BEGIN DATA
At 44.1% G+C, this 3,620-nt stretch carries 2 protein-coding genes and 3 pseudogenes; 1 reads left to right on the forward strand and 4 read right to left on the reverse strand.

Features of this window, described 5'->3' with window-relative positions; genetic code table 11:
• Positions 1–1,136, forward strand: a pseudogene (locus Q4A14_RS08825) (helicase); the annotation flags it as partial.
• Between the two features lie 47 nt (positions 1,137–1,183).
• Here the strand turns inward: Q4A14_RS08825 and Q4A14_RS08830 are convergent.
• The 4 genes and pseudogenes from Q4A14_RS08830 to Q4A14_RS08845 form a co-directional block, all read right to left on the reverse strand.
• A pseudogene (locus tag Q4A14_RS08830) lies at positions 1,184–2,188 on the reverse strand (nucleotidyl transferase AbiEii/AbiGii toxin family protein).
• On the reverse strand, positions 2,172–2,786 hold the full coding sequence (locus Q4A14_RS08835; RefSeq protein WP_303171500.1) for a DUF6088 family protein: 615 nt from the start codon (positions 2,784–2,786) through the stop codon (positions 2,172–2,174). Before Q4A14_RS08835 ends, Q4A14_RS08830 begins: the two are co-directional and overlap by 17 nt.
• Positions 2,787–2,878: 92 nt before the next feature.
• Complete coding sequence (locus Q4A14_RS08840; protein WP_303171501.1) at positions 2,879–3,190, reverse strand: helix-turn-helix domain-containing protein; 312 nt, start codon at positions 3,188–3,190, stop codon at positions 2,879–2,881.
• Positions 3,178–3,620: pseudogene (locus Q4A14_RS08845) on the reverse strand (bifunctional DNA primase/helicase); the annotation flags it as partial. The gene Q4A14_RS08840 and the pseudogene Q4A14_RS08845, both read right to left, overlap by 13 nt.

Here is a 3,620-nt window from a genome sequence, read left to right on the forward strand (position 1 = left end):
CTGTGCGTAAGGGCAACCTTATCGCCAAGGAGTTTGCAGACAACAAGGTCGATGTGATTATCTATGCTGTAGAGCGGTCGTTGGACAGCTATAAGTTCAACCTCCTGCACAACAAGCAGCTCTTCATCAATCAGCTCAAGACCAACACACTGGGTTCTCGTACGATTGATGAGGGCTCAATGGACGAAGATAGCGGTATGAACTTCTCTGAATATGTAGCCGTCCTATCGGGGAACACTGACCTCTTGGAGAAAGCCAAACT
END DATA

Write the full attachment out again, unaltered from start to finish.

At 44.1% G+C, this 3,620-nt stretch carries 2 protein-coding genes and 3 pseudogenes; 1 reads left to right on the forward strand and 4 read right to left on the reverse strand.

Features of this window, described 5'->3' with window-relative positions; genetic code table 11:
• Positions 1–1,136, forward strand: a pseudogene (locus Q4A14_RS08825) (helicase); the annotation flags it as partial.
• Between the two features lie 47 nt (positions 1,137–1,183).
• Here the strand turns inward: Q4A14_RS08825 and Q4A14_RS08830 are convergent.
• The 4 genes and pseudogenes from Q4A14_RS08830 to Q4A14_RS08845 form a co-directional block, all read right to left on the reverse strand.
• A pseudogene (locus tag Q4A14_RS08830) lies at positions 1,184–2,188 on the reverse strand (nucleotidyl transferase AbiEii/AbiGii toxin family protein).
• On the reverse strand, positions 2,172–2,786 hold the full coding sequence (locus Q4A14_RS08835; RefSeq protein WP_303171500.1) for a DUF6088 family protein: 615 nt from the start codon (positions 2,784–2,786) through the stop codon (positions 2,172–2,174). Before Q4A14_RS08835 ends, Q4A14_RS08830 begins: the two are co-directional and overlap by 17 nt.
• Positions 2,787–2,878: 92 nt before the next feature.
• Complete coding sequence (locus Q4A14_RS08840; protein WP_303171501.1) at positions 2,879–3,190, reverse strand: helix-turn-helix domain-containing protein; 312 nt, start codon at positions 3,188–3,190, stop codon at positions 2,879–2,881.
• Positions 3,178–3,620: pseudogene (locus Q4A14_RS08845) on the reverse strand (bifunctional DNA primase/helicase); the annotation flags it as partial. The gene Q4A14_RS08840 and the pseudogene Q4A14_RS08845, both read right to left, overlap by 13 nt.

Here is a 3,620-nt window from a genome sequence, read left to right on the forward strand (position 1 = left end):
CTGTGCGTAAGGGCAACCTTATCGCCAAGGAGTTTGCAGACAACAAGGTCGATGTGATTATCTATGCTGTAGAGCGGTCGTTGGACAGCTATAAGTTCAACCTCCTGCACAACAAGCAGCTCTTCATCAATCAGCTCAAGACCAACACACTGGGTTCTCGTACGATTGATGAGGGCTCAATGGACGAAGATAGCGGTATGAACTTCTCTGAATATGTAGCCGTCCTATCGGGGAACACTGACCTCTTGGAGAAAGCCAAACT